23 September 2016
MotoGP Aragon: Crutchlow ‘disappointed’ with gesture ruling
Cal Crutchlow expresses disappointment at the FIM's decision to ban riders making certain gestures; refuses to believe Aragon is a 'Honda track'.
Cal Crutchlow has expressed his disappointment at the FIM's decision to fine riders for making hand gestures in the wake of an exchange between Valentino Rossi and Aleix Espargaro at Misano.
The Englishman joked the decision could leave him “f**king bankrupt” and revealed all riders received an email from the FIM prior to travelling to Aragon detailing how fines would be handed out to any offenders.
“We're not allowed to give gestures any more,” said the Englishman on Friday, who ended the first day of free practice a highly promising third.
“We're not allowed to stick fingers up, give w**ker signs… Nothing. We had an email last week. No more gesturing. We'll get an FIM fine in Swiss Francs. That'd be no good because I'd be f**king bankrupt. I'm disappointed with that rule change.”
A situation developed at Misano when Rossi felt the elder Espargaro brother had slowed on his racing line. The Suzuki rider's subsequent refusal to apologise led the Italian to raise a finger in his direction.
Crutchlow feels certain gesticulations “add spice” to the spectacle, and as long as there is no danger from such interactions, it's a sign that the sport is not overly sanitised for corporate tastes.
“[Gesturing] adds a bit of spice to it. I liked it when Casey [Stoner] blew the head in Le Mans [in an incident with Randy de Puniet in 2011]. I think there's nothing wrong with it.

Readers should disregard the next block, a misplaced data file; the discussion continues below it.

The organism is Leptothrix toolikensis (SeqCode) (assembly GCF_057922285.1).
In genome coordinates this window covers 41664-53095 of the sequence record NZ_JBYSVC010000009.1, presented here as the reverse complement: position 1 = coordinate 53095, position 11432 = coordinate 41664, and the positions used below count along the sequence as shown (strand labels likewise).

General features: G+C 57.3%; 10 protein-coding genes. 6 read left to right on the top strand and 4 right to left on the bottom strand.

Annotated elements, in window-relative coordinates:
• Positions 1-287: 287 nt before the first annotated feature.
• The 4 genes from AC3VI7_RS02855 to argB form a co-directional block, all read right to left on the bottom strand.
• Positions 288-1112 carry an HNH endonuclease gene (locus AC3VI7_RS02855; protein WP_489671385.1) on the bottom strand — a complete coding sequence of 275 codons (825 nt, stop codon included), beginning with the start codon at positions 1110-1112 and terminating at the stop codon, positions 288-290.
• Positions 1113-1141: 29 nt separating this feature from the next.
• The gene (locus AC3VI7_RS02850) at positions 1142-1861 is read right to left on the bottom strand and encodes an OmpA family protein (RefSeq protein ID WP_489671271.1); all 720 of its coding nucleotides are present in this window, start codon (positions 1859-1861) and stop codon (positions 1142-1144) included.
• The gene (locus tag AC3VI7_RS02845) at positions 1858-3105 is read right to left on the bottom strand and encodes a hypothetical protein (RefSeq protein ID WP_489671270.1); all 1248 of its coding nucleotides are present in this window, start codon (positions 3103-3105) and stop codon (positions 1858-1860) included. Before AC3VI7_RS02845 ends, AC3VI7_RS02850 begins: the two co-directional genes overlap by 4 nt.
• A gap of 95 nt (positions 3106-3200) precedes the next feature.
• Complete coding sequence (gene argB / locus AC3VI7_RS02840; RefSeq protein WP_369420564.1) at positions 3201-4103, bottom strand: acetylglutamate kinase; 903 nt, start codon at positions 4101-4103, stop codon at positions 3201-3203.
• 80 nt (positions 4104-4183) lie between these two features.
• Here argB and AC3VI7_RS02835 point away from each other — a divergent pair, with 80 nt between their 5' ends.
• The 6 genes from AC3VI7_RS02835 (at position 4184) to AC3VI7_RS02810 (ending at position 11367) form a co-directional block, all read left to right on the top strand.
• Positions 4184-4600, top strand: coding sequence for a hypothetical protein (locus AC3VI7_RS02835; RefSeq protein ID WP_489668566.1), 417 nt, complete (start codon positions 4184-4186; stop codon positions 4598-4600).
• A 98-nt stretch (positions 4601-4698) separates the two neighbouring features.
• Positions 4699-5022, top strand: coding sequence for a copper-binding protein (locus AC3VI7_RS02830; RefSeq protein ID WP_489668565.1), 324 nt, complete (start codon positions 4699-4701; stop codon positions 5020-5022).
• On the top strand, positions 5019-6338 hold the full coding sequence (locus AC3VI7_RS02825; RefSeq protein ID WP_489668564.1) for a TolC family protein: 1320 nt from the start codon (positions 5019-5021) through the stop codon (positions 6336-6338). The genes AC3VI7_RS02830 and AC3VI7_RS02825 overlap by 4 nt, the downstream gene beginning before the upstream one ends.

“I liked what Rossi did in Misano. Why not? At the end of the day it's what you feel at the time. It's no different to saying it on live TV. Remember when Fenati were kicking each other on the slow down lap. As long as nobody's hurt.”
Turning attentions to his performance on Friday, Crutchlow played down the Honda RC213V's suitability to the Aragon circuit, even though Dani Pedrosa, Marc Marquez and the 30-year old occupied the first three places on the time sheets.
“This ain't a Honda track,” said Crutchlow, 0.081s slower than Pedrosa's fastest time.
“It's just that we've got the momentum and we're pushing hard. It would be a lot easier to ride something else around here, I can tell you that. Dani's on a roll, Marc is Marc, and at the moment, I feel good with the bike so I'm able to push. But I don't think it's a Honda track.
“Dani is 48kg and I'm losing that in one sector every lap. We're getting murdered to Dani, so you can imagine the Ducatis. It's a joke. I'm losing three and a half tenths in fifth and sixth gear just to Dani. So where do I make three and a half tenths in one straight and one corner?
“It's difficult in the last sector, I can tell you that. And last year in the race, it was exactly the same. Identical. Three and a half tenths per lap, which over 20 laps is six and a half seconds. In one straight. Pretty pissed off about that. There's nothing I can do.”
Crutchlow posted his fastest time of the day – a 1m 48.510s lap – when using Michelin's asymmetric front tyre, a feature they have only brought to one prior race. Asked where the tyre helped, he went on, “A little bit in the braking. But just a little bit.
“They've brought the wrong tyres here, I can tell you that; the rear, the front… It looks like the hard is going to be the race tyre. The soft is lasting two laps or three laps. The hard tyre I had this afternoon had no grip compared to this morning. The track was really dirty. It's quite strange.
“They have to go on the thing of safety because they had so many crashes in the test here with the front. I think they're being a bit on the safe size there. but I used the 'H' front – both left and right – in the test here last year in cooler conditions and I was fine.”
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